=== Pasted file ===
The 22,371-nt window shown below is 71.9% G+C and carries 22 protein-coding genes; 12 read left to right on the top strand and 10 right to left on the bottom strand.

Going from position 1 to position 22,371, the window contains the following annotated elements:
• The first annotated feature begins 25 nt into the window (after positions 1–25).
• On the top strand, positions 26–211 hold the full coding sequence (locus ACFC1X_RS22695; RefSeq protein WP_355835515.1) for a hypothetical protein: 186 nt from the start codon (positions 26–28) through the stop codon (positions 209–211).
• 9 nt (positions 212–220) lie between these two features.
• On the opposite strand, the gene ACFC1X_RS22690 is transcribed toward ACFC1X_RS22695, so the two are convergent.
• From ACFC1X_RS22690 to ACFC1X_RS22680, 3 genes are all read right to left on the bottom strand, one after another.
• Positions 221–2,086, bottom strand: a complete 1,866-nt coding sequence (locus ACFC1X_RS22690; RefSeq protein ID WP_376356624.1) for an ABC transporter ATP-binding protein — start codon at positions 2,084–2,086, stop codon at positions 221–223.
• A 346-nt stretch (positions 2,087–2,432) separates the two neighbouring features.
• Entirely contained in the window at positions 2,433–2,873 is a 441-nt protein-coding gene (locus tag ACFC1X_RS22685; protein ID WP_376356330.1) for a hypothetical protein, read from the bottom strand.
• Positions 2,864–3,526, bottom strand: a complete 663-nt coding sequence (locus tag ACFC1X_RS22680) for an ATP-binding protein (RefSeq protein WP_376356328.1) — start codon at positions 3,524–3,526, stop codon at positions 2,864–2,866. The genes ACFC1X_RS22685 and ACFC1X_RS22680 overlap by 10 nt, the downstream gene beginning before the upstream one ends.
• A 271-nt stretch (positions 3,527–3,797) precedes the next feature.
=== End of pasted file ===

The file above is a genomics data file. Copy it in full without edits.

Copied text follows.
The 22,371-nt window shown below is 71.9% G+C and carries 22 protein-coding genes; 12 read left to right on the top strand and 10 right to left on the bottom strand.

Going from position 1 to position 22,371, the window contains the following annotated elements:
• The first annotated feature begins 25 nt into the window (after positions 1–25).
• On the top strand, positions 26–211 hold the full coding sequence (locus ACFC1X_RS22695; RefSeq protein WP_355835515.1) for a hypothetical protein: 186 nt from the start codon (positions 26–28) through the stop codon (positions 209–211).
• 9 nt (positions 212–220) lie between these two features.
• On the opposite strand, the gene ACFC1X_RS22690 is transcribed toward ACFC1X_RS22695, so the two are convergent.
• From ACFC1X_RS22690 to ACFC1X_RS22680, 3 genes are all read right to left on the bottom strand, one after another.
• Positions 221–2,086, bottom strand: a complete 1,866-nt coding sequence (locus ACFC1X_RS22690; RefSeq protein ID WP_376356624.1) for an ABC transporter ATP-binding protein — start codon at positions 2,084–2,086, stop codon at positions 221–223.
• A 346-nt stretch (positions 2,087–2,432) separates the two neighbouring features.
• Entirely contained in the window at positions 2,433–2,873 is a 441-nt protein-coding gene (locus tag ACFC1X_RS22685; protein ID WP_376356330.1) for a hypothetical protein, read from the bottom strand.
• Positions 2,864–3,526, bottom strand: a complete 663-nt coding sequence (locus tag ACFC1X_RS22680) for an ATP-binding protein (RefSeq protein WP_376356328.1) — start codon at positions 3,524–3,526, stop codon at positions 2,864–2,866. The genes ACFC1X_RS22685 and ACFC1X_RS22680 overlap by 10 nt, the downstream gene beginning before the upstream one ends.
• A 271-nt stretch (positions 3,527–3,797) precedes the next feature.